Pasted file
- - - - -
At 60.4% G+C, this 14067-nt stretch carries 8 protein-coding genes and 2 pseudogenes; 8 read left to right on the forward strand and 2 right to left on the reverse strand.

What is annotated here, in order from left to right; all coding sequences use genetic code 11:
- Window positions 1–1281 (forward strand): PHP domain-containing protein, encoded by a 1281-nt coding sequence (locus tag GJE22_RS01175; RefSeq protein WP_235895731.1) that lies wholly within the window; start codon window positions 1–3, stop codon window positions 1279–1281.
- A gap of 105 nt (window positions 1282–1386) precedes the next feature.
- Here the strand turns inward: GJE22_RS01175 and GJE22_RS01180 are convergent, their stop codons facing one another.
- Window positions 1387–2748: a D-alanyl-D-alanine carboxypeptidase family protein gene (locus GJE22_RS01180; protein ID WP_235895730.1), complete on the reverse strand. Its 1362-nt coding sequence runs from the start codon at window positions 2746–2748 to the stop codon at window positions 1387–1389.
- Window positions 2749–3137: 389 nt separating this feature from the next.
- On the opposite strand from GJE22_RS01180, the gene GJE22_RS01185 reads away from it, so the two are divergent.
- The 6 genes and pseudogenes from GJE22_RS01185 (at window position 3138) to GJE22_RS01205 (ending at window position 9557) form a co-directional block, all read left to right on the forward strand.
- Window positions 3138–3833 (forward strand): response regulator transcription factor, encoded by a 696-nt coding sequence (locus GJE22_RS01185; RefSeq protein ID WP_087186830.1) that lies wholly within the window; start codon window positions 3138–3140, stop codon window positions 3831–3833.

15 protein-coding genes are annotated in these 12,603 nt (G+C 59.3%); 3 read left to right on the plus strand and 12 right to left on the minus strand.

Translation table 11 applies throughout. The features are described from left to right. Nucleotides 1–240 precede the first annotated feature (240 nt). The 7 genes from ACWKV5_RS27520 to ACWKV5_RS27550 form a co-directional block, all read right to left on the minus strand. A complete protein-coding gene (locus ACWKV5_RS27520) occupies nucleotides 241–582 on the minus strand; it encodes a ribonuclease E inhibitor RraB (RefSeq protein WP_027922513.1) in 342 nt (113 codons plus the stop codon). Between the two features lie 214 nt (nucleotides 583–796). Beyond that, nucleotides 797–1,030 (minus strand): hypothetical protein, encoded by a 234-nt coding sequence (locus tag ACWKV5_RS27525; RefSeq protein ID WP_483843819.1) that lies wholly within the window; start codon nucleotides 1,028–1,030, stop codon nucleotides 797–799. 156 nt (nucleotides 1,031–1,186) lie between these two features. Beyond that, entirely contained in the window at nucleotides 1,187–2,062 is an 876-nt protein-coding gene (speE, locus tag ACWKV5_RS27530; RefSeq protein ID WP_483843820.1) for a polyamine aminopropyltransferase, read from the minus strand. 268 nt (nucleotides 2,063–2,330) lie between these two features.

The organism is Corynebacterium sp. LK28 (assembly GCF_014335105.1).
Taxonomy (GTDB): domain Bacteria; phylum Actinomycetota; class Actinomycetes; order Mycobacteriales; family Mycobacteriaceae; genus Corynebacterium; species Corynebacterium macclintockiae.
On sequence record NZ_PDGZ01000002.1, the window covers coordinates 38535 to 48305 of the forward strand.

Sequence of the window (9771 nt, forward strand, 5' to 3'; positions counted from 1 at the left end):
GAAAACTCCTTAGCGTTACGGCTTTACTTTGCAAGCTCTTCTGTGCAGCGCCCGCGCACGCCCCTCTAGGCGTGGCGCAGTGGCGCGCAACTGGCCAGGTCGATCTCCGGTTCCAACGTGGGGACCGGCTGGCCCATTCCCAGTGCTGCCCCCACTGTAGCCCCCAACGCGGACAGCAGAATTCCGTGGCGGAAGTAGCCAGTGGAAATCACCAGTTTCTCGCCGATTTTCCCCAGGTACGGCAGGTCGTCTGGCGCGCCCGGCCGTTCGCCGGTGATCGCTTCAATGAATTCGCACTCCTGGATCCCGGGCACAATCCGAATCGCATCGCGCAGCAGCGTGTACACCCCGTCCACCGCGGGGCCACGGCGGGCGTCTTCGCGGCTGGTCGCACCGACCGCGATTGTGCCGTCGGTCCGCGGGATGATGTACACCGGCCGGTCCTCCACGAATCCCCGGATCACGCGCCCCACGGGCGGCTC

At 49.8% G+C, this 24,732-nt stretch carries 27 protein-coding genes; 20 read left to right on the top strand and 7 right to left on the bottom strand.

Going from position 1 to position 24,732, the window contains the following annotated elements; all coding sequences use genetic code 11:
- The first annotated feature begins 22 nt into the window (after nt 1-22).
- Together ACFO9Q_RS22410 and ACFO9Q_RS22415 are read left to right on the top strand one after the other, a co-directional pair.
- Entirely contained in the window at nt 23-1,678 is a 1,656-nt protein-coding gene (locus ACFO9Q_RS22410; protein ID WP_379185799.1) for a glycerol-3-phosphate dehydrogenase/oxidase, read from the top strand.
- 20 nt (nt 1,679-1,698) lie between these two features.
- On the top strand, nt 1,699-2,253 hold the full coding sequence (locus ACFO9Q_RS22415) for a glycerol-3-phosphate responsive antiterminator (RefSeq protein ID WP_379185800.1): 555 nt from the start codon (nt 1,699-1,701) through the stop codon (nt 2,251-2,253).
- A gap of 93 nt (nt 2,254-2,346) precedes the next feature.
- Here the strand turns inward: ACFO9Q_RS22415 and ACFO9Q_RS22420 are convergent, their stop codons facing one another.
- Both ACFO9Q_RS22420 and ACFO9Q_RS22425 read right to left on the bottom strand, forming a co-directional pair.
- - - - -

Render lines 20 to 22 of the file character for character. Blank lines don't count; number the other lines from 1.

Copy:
- The first annotated feature begins 22 nt into the window (after nt 1-22).
- Together ACFO9Q_RS22410 and ACFO9Q_RS22415 are read left to right on the top strand one after the other, a co-directional pair.
- Entirely contained in the window at nt 23-1,678 is a 1,656-nt protein-coding gene (locus ACFO9Q_RS22410; protein ID WP_379185799.1) for a glycerol-3-phosphate dehydrogenase/oxidase, read from the top strand.